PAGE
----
“The whole objective is to get people who never had the opportunity an opportunity to grow,” said Crawford, who is also executive director of the Austin African American Business Networking Association. “But the banks are coming in to say, ‘Hey I need your firstborn’s DNA type.” 

The lack of credit — not only to pay for startup fees but simply for reserves — hits business owners like Oshin particularly hard. 

Oshin relies heavily on state funding for childcare expenses of low-income mothers. She said that she often has to wait months for the state to pay out. She often feels perilously close to having to close her business. To help offset her overhead costs she drives for Uber — an idea she credited to Mitts. 

Candidate Responses

Mayoral Candidates 

Toni Preckwinkle: Overhaul the Neighborhood Opportunity Fund grant program so that small businesses can more easily secure the funds. Pay contractors working on capital improvements for small business owners in real time instead of as reimbursements.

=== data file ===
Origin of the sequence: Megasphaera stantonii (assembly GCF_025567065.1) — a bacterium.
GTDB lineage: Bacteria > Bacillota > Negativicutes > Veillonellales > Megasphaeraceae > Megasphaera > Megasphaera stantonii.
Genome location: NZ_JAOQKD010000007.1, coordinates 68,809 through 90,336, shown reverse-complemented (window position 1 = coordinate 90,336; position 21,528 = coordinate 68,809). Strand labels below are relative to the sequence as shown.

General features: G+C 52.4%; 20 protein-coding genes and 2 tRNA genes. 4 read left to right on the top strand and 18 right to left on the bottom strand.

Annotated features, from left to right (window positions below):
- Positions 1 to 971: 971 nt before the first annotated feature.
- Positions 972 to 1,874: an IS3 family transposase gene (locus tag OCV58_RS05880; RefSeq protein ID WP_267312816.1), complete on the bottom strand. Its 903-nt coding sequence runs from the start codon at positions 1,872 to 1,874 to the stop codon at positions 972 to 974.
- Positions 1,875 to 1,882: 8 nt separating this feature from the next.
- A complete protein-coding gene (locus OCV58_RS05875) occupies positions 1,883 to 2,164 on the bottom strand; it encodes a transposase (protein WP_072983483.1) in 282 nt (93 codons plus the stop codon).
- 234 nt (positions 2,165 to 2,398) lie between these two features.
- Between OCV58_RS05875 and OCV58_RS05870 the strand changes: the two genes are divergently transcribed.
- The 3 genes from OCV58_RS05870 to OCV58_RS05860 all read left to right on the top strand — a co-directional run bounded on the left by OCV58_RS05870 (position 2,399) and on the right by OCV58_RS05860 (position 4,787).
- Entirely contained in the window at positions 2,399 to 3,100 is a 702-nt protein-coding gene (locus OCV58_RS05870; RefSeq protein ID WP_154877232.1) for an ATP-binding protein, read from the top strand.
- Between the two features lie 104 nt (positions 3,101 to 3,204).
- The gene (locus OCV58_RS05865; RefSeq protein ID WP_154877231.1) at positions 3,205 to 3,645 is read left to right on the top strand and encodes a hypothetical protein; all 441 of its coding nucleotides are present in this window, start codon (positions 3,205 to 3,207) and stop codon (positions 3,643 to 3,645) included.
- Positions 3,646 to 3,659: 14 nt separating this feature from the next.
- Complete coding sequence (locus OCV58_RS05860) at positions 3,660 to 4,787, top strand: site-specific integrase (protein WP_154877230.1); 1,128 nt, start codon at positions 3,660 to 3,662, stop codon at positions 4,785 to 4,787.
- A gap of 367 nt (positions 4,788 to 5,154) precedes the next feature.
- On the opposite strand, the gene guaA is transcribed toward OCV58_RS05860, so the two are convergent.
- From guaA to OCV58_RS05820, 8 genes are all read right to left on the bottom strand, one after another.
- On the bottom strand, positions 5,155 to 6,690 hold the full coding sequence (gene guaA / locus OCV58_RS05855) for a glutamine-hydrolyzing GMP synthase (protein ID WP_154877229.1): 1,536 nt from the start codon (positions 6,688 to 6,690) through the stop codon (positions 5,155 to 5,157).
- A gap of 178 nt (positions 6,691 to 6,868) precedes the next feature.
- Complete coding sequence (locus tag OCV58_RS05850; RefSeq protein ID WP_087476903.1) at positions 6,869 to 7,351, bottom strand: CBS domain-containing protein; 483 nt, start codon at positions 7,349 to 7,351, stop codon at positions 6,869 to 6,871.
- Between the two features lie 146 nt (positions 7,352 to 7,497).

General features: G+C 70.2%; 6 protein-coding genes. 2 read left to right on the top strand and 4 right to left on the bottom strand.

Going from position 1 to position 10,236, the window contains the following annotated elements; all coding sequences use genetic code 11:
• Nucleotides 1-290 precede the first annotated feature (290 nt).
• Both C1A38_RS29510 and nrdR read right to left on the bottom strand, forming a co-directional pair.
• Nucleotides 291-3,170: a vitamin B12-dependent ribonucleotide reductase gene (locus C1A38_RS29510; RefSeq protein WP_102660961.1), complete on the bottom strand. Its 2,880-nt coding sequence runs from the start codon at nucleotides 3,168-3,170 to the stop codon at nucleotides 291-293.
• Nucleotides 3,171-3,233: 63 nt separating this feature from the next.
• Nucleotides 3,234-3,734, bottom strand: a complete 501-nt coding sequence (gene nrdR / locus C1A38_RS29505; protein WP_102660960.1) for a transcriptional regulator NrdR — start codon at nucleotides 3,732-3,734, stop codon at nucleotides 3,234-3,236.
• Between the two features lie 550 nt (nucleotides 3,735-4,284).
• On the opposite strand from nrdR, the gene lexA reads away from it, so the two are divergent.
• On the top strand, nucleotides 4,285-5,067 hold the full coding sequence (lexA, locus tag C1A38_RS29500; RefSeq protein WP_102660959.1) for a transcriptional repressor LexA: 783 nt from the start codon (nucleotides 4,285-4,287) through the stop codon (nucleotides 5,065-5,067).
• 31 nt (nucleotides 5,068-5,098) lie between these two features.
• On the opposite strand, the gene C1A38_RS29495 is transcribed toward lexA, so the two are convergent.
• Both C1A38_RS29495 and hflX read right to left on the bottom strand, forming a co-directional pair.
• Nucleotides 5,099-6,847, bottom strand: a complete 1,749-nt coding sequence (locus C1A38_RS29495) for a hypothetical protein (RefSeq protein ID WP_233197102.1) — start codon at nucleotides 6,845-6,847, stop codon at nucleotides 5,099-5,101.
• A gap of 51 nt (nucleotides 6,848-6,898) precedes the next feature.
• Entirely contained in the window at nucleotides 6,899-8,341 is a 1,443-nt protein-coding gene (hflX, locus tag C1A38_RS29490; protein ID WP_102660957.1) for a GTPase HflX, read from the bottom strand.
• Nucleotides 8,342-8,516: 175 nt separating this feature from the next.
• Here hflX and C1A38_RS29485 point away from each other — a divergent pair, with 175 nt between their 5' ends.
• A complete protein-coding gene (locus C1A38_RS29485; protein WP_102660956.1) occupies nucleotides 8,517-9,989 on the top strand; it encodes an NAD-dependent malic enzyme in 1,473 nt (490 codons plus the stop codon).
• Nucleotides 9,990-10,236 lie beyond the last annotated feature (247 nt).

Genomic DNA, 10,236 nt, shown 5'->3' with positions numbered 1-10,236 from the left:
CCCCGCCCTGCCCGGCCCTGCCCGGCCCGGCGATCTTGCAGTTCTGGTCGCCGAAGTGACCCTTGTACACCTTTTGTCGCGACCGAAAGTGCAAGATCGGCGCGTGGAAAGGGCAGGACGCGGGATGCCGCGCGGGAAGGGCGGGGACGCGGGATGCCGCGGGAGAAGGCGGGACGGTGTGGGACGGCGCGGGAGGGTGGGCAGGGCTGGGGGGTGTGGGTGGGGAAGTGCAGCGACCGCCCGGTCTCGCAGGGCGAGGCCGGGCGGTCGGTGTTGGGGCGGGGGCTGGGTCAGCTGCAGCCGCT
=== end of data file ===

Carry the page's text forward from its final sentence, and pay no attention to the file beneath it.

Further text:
Susana Mendoza: Change state law to make it legal to utilize TIF funds outside of TIF districts. Implement the $100 million Catalyst Fund designed to support small businesses: “Allowing access to capital is key.” Incentivize developers who partner with, and train, minority contractors: “I want to see [minority and women-owned] sub-contractors rise to the next level and become prime contractors.”

Willie Wilson*: Support community-based grants to create small businesses.

Amara Enyia*: Invest in career and technical education training programs. 

La Shawn K. Ford: Develop a long-term plan for the West Side to attract investors. Government must set a foundation for businesses to want to invest